U.S. District Court Judge Clay Land has denied a motion made by Dr. Jack Tidwell to dismiss a federal whistle-blower lawsuit against him and others.
A lawsuit filed by Richard Barker, a top administrator at the John B. Amos Cancer Center, names the center itself and its medical staff, including the renowned Dr. Andrew Pippas, accusing them of repeatedly and knowingly overbilling federal health insurers.
A claim amended to the lawsuit names Tidwell, accusing him and Columbus Regional of improprieties concerning the institution’s purchase of the former Tidwell Cancer Treatment Center and billing of Medicare and Medicaid patients.
Land’s ruling applies only to the claims against Tidwell.
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Barker’s lawsuit alleges, among other things, that Tidwell submitted claims to Medicare and Medicaid for radiation therapy that he did not perform. It also alleges that the sale of his former business for $10.5 million “was not a good faith commercially reasonable transaction for fair market value.” Instead, the suit alleges, the high price tag was in fact “to obtain referrals from (Tidwell) during the two-year period following he purchase.”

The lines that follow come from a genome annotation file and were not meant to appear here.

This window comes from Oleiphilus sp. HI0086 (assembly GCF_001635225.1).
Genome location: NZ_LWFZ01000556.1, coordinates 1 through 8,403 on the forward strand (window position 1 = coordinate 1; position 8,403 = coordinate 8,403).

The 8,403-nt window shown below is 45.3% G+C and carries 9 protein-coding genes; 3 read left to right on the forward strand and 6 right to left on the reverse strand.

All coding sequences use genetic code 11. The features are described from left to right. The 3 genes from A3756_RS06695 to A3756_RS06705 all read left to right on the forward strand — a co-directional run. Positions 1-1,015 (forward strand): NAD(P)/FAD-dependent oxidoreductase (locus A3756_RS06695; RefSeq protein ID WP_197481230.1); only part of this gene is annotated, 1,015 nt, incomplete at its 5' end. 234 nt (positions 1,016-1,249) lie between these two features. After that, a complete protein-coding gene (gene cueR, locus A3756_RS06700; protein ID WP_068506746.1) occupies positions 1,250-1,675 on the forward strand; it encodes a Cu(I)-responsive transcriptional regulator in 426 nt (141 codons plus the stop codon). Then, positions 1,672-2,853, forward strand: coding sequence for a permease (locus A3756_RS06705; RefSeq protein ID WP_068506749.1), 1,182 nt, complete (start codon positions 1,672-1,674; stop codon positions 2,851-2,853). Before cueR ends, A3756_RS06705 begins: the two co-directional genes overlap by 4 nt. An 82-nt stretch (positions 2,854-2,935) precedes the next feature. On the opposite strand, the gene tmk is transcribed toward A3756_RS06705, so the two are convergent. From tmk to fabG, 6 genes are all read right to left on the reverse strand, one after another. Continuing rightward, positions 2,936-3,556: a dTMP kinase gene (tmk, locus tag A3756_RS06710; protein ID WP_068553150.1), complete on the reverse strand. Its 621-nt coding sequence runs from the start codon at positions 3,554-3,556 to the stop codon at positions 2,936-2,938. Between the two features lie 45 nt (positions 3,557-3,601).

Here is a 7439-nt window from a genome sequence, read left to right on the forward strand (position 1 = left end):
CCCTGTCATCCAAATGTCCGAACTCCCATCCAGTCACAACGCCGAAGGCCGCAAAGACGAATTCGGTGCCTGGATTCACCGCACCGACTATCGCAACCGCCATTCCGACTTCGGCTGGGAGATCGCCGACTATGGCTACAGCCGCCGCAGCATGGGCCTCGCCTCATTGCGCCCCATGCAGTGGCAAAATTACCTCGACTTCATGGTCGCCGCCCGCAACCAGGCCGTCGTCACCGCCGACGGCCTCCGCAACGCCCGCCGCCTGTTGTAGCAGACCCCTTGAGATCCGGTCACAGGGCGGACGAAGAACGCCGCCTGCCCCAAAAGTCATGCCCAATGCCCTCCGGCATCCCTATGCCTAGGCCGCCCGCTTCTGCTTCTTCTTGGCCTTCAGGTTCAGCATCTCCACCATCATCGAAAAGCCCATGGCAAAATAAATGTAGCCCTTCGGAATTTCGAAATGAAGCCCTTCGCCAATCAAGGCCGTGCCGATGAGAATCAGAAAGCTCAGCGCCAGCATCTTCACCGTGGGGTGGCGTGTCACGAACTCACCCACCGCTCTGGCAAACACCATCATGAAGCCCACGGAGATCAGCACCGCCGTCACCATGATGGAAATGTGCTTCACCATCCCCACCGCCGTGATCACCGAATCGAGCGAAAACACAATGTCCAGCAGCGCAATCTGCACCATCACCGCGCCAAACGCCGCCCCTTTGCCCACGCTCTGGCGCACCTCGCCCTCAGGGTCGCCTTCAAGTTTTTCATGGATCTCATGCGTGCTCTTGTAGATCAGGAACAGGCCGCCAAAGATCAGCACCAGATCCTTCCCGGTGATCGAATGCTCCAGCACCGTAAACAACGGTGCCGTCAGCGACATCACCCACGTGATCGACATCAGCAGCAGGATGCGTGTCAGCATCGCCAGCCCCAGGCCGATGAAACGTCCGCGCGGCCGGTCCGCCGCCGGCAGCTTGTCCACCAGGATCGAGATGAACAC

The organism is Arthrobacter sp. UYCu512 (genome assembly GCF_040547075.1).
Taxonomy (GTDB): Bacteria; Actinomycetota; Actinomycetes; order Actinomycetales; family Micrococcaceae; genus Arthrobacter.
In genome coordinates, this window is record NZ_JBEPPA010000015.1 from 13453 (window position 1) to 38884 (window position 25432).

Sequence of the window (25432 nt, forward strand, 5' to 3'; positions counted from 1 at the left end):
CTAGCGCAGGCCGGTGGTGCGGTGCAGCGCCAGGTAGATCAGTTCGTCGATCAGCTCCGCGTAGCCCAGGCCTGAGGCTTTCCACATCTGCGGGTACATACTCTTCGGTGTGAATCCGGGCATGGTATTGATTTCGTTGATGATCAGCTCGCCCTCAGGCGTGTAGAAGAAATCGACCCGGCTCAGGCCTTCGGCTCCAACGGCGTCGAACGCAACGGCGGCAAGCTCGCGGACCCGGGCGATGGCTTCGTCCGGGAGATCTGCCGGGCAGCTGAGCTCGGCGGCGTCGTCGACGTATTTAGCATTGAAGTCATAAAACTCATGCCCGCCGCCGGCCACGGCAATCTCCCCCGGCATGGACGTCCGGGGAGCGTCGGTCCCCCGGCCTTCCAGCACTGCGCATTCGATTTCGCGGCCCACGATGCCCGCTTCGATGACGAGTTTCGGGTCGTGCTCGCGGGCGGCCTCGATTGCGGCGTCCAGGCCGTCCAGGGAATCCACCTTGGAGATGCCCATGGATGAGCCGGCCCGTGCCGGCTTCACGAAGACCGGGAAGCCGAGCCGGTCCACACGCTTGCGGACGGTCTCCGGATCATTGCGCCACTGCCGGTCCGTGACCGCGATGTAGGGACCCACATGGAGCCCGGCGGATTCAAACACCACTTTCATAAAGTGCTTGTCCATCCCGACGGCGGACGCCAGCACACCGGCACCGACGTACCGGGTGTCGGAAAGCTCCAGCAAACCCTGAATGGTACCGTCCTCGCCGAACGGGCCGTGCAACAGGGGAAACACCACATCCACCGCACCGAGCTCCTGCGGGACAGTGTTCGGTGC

If true, that would violate the Stark Law, which prohibits physicians from referring Medicare patients to an entity with which the physician has a financial relationship.
In denying Tidwell’s motion, Land added, “The court hastens to add, however, that its ruling today does not suggest that Plaintiff’s allegations are true or even that Plaintiff will ultimately be able to prove them. The law requires the Court at this stage to accept those factual allegations as true.”
Barker’s attorney, Jamie Bennett of the law firm of Ashcraft & Gerel, said she and her client consider the ruling good news.
“Obviously we’re pleased with the ruling, particularly in light of Judge Land’s quick ruling,” Bennett said from her Landover, Md., office. “This will allow the case to move forward rapidly and we’re looking forward to an early opportunity to prove the allegations in the related complaint.”
Tidwell’s attorney, Tom Bever of Atlanta, could not be reached for comment.
Barker is suing the various entities on behalf of the federal government. Should he prevail, he could collect 20-30 percent of any funds recovered by the government. The financial impact of the suit could top $100 million, Bennett said.
Barker has been employed as the top administrator of the John B. Amos Cancer Center since September 26, 2011. Before coming to Columbus, he was compliance officer for Cancer Care Partners in Mishawaka, Ind.
Barker was placed on administrative leave from the John B. Amos Cancer Center in June, his attorney said.